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DOVER, Del. — A former pediatrician imprisoned for abusing his female companion's daughter, including "waterboarding" the girl by holding her head under a faucet, didn't get a fair trial, his lawyer argued on appeal Wednesday to a Delaware Supreme Court panel.

Melvin Morse, 61, is challenging his February 2014 conviction and three-year prison sentence on several grounds, defense attorney Joseph Hurley told the three-justice panel. Hurley said issues included a judge's decision to allow jurors — in their deliberations — to review videotapes of unsworn statements the victim and her younger sister gave investigators.

Hurley argued that a prosecutor invited jurors in her closing trial arguments to ask for permission to review the tapes if they thought those would help their deliberations. But jurors weren't given in that same opportunity the defense evidence challenging those statements, Morse's attorney said.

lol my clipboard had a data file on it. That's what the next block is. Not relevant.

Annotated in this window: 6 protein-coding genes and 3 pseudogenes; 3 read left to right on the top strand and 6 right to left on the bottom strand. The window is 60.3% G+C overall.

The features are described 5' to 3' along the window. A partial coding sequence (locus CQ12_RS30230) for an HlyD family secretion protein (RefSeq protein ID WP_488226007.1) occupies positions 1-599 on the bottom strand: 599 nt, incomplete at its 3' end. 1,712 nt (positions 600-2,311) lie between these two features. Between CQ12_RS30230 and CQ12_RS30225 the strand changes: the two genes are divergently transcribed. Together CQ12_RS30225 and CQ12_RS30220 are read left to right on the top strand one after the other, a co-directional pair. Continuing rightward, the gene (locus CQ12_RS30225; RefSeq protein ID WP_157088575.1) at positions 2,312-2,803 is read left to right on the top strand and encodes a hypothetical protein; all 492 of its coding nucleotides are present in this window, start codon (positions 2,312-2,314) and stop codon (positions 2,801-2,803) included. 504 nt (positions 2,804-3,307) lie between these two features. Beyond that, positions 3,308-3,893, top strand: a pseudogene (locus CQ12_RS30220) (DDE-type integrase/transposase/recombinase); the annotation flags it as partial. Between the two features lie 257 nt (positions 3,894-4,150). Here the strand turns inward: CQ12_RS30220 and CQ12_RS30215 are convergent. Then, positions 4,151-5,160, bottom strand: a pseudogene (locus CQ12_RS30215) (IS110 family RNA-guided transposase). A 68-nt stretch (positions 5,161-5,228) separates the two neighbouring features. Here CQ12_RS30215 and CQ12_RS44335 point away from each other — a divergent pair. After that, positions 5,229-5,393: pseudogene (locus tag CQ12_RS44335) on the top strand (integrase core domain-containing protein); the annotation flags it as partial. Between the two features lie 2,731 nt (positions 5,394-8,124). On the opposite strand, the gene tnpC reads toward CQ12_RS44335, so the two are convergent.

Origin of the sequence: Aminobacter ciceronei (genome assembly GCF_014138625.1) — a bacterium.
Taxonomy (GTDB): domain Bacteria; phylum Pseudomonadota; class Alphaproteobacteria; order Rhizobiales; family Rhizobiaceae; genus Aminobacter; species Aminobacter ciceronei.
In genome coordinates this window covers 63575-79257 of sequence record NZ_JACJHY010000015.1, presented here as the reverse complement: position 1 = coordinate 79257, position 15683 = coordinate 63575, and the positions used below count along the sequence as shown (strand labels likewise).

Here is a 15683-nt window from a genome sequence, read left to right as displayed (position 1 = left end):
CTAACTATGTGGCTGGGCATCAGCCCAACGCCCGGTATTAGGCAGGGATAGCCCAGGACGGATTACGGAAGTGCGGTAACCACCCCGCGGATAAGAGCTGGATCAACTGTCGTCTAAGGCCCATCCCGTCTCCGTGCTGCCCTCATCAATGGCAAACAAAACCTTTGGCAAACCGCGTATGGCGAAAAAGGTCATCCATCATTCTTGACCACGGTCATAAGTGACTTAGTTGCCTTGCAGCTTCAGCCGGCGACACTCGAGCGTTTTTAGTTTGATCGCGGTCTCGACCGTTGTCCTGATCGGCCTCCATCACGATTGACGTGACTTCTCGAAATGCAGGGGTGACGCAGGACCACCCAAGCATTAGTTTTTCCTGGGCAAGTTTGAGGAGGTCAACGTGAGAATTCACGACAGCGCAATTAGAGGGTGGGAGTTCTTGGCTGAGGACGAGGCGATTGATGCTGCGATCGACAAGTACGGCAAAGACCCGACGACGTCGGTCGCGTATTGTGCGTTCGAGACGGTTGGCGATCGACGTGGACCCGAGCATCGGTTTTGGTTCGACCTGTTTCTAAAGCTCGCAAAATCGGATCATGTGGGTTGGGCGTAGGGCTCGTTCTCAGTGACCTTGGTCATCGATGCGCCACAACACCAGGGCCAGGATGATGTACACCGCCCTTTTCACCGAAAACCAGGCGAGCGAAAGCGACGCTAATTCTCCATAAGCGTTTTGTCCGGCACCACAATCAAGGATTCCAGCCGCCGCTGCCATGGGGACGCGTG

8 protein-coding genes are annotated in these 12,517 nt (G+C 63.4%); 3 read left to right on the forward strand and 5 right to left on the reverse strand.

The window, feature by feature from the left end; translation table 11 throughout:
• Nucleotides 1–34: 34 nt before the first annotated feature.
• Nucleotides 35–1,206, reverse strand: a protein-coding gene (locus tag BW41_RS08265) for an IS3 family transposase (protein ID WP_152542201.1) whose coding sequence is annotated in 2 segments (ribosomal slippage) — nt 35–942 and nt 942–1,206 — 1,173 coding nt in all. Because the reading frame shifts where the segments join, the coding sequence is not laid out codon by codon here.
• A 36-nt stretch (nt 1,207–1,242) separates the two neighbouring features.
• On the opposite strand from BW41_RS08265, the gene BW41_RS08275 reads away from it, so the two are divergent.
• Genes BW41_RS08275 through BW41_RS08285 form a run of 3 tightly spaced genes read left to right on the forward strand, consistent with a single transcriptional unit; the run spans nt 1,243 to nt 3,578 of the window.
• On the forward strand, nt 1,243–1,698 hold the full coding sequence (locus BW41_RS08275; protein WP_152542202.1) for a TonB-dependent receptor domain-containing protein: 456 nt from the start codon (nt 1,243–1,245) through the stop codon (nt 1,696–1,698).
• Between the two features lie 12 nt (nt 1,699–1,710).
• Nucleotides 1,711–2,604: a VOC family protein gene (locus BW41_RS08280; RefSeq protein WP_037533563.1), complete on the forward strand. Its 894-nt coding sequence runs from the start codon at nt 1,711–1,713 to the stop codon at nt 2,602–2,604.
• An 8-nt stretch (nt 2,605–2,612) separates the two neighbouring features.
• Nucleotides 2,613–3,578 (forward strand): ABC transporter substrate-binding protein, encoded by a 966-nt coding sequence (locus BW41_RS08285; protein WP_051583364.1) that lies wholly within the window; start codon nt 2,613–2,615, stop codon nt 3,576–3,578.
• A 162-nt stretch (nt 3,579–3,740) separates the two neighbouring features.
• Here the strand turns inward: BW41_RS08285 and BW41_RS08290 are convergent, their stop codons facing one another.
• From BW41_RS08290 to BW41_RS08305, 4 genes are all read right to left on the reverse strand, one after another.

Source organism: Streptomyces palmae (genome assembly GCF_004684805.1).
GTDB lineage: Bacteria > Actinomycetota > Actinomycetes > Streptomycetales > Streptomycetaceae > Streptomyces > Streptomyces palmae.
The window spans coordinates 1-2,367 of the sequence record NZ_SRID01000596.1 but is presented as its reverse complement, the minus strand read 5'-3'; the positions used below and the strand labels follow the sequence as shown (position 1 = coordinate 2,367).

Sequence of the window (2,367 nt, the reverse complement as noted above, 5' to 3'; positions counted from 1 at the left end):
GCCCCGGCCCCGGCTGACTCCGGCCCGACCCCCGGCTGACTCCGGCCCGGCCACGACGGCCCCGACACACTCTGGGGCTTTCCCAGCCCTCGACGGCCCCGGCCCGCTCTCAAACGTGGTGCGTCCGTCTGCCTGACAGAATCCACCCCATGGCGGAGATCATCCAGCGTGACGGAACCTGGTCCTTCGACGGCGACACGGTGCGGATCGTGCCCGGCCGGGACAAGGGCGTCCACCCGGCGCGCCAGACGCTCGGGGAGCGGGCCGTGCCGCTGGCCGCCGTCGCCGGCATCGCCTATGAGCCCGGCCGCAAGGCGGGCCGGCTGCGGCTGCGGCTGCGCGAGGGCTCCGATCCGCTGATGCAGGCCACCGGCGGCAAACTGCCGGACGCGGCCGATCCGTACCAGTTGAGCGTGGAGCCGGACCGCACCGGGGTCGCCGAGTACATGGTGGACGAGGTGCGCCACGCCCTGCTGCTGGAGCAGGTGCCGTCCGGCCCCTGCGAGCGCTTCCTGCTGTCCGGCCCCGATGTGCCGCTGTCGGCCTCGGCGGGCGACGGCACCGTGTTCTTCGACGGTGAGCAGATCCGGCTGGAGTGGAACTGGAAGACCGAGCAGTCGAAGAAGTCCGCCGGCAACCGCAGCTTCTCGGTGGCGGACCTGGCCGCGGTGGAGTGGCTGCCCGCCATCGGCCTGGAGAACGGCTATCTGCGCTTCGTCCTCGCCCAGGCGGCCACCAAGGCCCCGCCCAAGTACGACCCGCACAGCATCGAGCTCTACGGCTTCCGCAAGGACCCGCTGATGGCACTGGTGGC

The Supreme Court previously has held that such recordings should not be given to jurors unless they make such a request on their own, or unless attorneys agree to that ahead of time.

"I would say it was not a best practice," deputy attorney general Kathryn Garrison conceded when Chief Justice Leo Strine Jr. pressed her about the prosecutor's invitation to the jury to review the videotapes.

Morse was convicted of felony reckless endangerment for a bathtub waterboarding, along with five misdemeanors. Jurors reduced a second felony waterboarding charge to a misdemeanor and acquitted Morse on a felony suffocation charge.

In addition to improperly allowing the jury to review the videotapes, the judge erred in allowing jurors to consider evidence of several other "bad acts" for which Morse was not charged, Hurley argued. The defense claims the cumulative evidence inflamed jurors and unfairly prejudiced Morse.

"It was just layer after layer after layer.... It wasn't necessary," Hurley said.

Morse, whose medical license was suspended after his arrest, has denied police claims that he may have used waterboarding to experiment on the girl.

Morse has written several books and articles on paranormal science and near-death experiences involving children. He has appeared on shows such as "Larry King Live" and the "The Oprah Winfrey Show" to discuss his research, which also has been featured on an episode of "Unsolved Mysteries" and in an article in "Rolling Stone" magazine.

Dr. Melvin Morse, 58, is seen in this booking photo released by the Delaware State Police August 9, 2012. A Delaware jury on Thursday found Morse guilty of child endangerment charges for waterboarding his 11-year-old stepdaughter as a way to punish her.HANDOUT / Reuters